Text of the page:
Rather, it has been a mixture of the unique, incredible and questionable, with occasional flashes of both genuinely brilliant and sadly woeful football being played.

It began immediately – although inconspicuously – in 1995, when Fremantle played their debut AFL match in the Ansett Australia Cup against the Saints at East Fremantle Oval. Whilst the match itself was normal enough (St Kilda would win by 35 points), this would be the only time (to date) the Dockers would actually play in Fremantle in a competitive AFL match.

In Round 14 of the following season, St Kilda would break through for its first win at Subiaco, and in Western Australia – of course, against Fremantle – in a game which produced great goals from both sides.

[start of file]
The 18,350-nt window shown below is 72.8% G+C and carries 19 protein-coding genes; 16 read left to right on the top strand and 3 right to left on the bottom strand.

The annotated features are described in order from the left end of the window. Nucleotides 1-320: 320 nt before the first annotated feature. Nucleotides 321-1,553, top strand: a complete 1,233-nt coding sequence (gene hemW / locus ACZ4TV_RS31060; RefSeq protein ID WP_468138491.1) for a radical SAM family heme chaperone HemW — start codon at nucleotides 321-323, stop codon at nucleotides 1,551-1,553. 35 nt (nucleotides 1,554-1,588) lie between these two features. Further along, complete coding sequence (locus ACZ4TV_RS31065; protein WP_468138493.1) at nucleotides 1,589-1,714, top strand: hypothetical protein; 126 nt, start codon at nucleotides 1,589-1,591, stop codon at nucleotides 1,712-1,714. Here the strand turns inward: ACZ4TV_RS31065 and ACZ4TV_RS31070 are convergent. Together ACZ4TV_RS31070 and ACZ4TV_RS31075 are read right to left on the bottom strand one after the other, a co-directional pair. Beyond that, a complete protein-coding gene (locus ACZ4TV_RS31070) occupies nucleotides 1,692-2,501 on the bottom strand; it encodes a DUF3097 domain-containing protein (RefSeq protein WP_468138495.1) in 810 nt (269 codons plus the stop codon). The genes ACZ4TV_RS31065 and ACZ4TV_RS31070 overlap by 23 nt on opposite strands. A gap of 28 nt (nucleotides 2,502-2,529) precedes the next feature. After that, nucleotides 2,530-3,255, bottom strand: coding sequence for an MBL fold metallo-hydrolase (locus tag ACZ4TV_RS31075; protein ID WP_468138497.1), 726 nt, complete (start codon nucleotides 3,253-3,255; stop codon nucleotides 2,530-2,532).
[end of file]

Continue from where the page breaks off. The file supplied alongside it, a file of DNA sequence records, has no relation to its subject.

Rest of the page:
The next clash between the two came on ANZAC Day of 1997, with Fremantle – in 10th place and the Saints in 16th – weathering a late St Kilda challenge to win by a straight kick. The return bout was played on a ridiculously blustery day at Waverley in Round 20 of that year, with Fremantle in 10th place (again) going into the match whilst St Kilda was second on percentage, on its way to a second minor premiership. The Saints that time won a scrappy game by 13 points after the Dockers got within a point in the final term.

St Kilda co-captain Stewart Loewe would be stretchered off in Round 9 of 1998 at the WACA after an awkward fall in which his head ended up making contact with his knee. Despite a thrilling running goal from ruckman Peter Everitt, the 4th-placed Saints were overrun by the 13th-placed Dockers in the final term.

After several years of minor quirks, things were about to get really weird.

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In This Round…Round 3

On the Thursday of each week of St Kilda’s season, we take a stroll down memory lane and take a look at memorable clash in St Kilda history from the corresponding round.

St Kilda vs Collingwood, Round 3, 1997
St Kilda 6.4, 12.7, 13.9, 19.11 (125)
Collingwood 6.3, 8.8, 13.12, 17.16 (118)
Crowd: 54,699 at Waverley